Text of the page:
Cutler Hall, Ohio University
Completed in 1819, this three-story building was named in honor of Manasseh Cutler, a man of science and medicine who was one of the founders of Ohio University. The building is the oldest campus building at any college in the Old Northwest--the states west of Pennsylvania and north of the Ohio River. The building used to house classrooms, laboratories, and faculty offices, but is now occupied exclusively by senior administrators. The building's cupola once held the bell that called students to class. Today, the cupola holds chimes that play "Alma Mater Ohio" each morning at 8 A.M and noon.
Backstory and Context
Cutler Hall was built in the late Federalist style. It is the oldest building to be built for higher education west of the Alleghenies and north of the Ohio River. It is also one of the older state universities in the nation. During the summer of 1816, the cornerstone for the College Edifice (what the building was first called) was placed. Work continued over the next two years as finances would allow. The original stonework was set by contractors Pilcher and Francis. The east end of the building was struck by lightning in August 1818, but torrential rains saved the building from burning to the ground. The damage caused by the fire postponed its opening until September 1819.
Over the years, the College Edifice (also known as the Center Building) served many purposes. It housed a dormitory, classroom, laboratory, library, and museum. The roof was raised approximately three feet in 1881. An iron gable was also installed, the small-paned windows lengthened and narrowed, and the handmade bricks were painted gray. A bell that was rung for more than 130 years calling students to class was replaced by chimes (that are now operated by tape). The chimes play “Alma Mater, Ohio” each day at 8 A.M. and noon.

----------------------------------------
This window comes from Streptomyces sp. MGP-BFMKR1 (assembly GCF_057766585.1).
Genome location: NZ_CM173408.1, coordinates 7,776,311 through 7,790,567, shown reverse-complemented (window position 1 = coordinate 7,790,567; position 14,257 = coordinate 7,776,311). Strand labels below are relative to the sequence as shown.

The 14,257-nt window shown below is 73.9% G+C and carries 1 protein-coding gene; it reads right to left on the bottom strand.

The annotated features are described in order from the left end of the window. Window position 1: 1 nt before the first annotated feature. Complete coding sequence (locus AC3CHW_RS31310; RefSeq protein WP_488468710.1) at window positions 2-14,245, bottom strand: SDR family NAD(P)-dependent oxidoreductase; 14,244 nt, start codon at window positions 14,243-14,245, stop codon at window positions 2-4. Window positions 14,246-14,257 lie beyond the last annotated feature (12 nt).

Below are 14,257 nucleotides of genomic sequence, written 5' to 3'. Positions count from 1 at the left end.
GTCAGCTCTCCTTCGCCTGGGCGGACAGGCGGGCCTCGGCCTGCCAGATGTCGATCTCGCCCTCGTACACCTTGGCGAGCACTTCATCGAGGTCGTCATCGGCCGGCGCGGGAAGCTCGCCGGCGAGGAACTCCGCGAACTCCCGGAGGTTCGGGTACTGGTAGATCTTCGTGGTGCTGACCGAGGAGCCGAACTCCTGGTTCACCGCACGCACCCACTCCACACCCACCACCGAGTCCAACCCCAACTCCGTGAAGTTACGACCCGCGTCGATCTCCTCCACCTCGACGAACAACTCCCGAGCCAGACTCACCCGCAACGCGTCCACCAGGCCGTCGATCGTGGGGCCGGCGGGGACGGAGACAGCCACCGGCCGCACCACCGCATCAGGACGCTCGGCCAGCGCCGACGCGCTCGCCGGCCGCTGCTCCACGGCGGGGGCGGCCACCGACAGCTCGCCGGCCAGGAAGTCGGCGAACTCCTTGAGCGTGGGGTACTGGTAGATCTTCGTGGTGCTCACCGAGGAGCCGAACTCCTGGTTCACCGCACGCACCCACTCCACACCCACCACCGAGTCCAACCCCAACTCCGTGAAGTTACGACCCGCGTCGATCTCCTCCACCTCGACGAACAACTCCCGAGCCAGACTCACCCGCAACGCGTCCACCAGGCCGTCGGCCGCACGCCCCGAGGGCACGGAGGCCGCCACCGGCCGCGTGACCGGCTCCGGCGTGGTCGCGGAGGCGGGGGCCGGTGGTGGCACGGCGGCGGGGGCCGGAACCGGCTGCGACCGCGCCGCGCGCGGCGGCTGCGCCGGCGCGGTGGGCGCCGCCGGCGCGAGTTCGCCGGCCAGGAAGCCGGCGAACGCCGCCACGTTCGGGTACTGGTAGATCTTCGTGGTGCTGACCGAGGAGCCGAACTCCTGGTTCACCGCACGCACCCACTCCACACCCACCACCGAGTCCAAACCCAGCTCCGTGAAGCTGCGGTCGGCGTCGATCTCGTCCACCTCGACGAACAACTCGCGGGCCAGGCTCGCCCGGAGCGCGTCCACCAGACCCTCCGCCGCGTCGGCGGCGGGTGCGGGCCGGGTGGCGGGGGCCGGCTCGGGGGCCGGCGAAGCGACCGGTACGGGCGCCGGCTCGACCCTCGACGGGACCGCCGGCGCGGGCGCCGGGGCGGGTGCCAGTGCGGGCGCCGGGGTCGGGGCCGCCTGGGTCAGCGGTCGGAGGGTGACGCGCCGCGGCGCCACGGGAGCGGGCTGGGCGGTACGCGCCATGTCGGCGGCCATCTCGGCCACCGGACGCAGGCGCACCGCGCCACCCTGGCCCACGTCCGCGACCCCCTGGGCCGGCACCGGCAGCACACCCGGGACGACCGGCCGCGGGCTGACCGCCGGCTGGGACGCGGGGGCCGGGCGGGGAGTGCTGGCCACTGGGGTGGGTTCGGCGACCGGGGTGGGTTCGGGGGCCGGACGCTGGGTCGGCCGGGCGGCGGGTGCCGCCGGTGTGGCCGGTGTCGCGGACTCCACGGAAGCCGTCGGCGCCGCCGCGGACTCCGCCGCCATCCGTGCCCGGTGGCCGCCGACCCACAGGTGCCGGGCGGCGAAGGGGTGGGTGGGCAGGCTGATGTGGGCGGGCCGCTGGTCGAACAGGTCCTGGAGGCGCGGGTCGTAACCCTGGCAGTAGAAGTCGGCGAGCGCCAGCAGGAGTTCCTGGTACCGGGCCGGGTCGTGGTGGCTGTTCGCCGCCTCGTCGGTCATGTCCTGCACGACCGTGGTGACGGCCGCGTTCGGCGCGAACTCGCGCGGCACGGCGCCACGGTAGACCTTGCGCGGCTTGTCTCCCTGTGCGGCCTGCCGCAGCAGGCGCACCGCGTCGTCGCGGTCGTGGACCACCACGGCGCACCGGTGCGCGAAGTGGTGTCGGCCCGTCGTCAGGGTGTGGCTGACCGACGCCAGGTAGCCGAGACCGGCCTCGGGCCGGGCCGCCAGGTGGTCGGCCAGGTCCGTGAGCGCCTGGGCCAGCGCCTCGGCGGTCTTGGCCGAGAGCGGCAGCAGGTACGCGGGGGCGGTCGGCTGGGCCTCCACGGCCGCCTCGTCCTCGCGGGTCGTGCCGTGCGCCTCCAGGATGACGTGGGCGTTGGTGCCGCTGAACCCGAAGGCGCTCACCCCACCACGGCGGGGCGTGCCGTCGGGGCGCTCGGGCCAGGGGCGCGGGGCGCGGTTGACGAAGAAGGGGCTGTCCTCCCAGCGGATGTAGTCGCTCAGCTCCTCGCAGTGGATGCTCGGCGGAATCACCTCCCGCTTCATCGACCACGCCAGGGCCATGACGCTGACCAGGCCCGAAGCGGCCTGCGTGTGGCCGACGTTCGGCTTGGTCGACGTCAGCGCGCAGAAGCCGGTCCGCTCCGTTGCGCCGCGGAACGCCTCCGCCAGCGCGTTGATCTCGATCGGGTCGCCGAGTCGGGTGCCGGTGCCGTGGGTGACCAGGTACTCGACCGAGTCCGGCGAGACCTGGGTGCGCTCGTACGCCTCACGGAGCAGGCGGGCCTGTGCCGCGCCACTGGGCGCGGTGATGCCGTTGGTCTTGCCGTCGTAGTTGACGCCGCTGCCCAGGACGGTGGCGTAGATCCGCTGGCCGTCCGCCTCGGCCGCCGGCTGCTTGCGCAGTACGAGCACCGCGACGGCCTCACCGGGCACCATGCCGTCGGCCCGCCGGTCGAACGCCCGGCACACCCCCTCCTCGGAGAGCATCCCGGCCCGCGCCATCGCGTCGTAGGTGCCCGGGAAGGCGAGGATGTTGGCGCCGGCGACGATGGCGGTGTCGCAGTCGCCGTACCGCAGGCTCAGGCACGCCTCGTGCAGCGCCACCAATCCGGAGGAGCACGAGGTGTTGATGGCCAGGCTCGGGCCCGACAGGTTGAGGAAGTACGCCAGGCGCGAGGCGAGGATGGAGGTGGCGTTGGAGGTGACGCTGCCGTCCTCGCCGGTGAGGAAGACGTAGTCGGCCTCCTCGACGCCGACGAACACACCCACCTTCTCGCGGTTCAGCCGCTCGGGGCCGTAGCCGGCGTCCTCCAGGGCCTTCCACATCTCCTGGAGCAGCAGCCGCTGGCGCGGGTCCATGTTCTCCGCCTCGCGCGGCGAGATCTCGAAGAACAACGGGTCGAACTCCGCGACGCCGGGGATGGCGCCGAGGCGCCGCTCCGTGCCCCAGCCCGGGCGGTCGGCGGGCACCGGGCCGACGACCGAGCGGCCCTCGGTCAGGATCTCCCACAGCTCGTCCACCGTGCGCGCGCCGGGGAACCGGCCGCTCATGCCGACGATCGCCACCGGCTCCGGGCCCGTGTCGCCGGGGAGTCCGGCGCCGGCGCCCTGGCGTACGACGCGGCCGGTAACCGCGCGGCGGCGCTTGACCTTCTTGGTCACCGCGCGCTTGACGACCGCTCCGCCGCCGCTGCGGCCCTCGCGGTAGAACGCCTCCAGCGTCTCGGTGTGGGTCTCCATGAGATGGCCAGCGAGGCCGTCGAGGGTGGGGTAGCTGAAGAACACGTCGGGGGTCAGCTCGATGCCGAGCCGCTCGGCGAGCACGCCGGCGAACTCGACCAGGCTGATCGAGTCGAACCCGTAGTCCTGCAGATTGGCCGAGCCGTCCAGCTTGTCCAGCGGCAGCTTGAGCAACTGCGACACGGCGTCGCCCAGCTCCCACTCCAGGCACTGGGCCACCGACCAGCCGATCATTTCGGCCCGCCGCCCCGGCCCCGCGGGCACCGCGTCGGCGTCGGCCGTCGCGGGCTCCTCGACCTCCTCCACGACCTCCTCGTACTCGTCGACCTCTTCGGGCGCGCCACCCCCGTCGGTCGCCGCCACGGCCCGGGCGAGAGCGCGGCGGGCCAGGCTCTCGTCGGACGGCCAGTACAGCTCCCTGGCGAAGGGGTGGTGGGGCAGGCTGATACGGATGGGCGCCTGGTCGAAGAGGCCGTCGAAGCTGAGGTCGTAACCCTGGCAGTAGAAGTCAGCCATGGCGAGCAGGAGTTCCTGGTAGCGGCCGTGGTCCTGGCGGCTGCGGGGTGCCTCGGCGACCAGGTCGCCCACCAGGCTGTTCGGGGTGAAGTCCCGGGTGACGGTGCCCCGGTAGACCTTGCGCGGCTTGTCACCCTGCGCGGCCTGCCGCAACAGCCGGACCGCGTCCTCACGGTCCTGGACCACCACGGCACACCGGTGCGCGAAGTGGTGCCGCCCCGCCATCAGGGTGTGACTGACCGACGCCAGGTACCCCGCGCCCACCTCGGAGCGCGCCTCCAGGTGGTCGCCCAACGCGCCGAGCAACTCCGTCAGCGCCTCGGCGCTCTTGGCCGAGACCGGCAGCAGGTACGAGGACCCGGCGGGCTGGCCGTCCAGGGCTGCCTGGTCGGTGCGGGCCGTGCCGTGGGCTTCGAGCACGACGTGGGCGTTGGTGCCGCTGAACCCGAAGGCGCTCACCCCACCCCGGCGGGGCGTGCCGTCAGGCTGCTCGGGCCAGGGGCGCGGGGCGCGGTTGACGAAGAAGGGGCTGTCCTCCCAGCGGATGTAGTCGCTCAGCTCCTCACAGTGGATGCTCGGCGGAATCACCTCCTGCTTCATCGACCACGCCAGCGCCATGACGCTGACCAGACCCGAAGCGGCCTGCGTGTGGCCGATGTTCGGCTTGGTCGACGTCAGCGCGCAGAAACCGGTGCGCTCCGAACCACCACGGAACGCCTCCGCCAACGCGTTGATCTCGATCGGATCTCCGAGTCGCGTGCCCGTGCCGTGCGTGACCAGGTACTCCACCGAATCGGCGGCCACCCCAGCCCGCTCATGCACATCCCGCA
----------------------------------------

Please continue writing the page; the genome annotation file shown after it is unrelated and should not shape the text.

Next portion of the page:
The building was renamed Cutler Hall in 1914 to honor Manasseh Cutler, one of the founders of Ohio University. Cutler attended school at Yale University and was very versatile. He operated a store and practiced law and medicine. He was also a minister and scientist-statesmen.
The building was abandoned for classroom use in 1936, and when John C. Baker became president of the university in 1945, he found the site of the building displeasing. Although he was advised to have the building demolished, the building was renovated and restored to its original appearance. The building was designated a National Historic Landmark in 1966.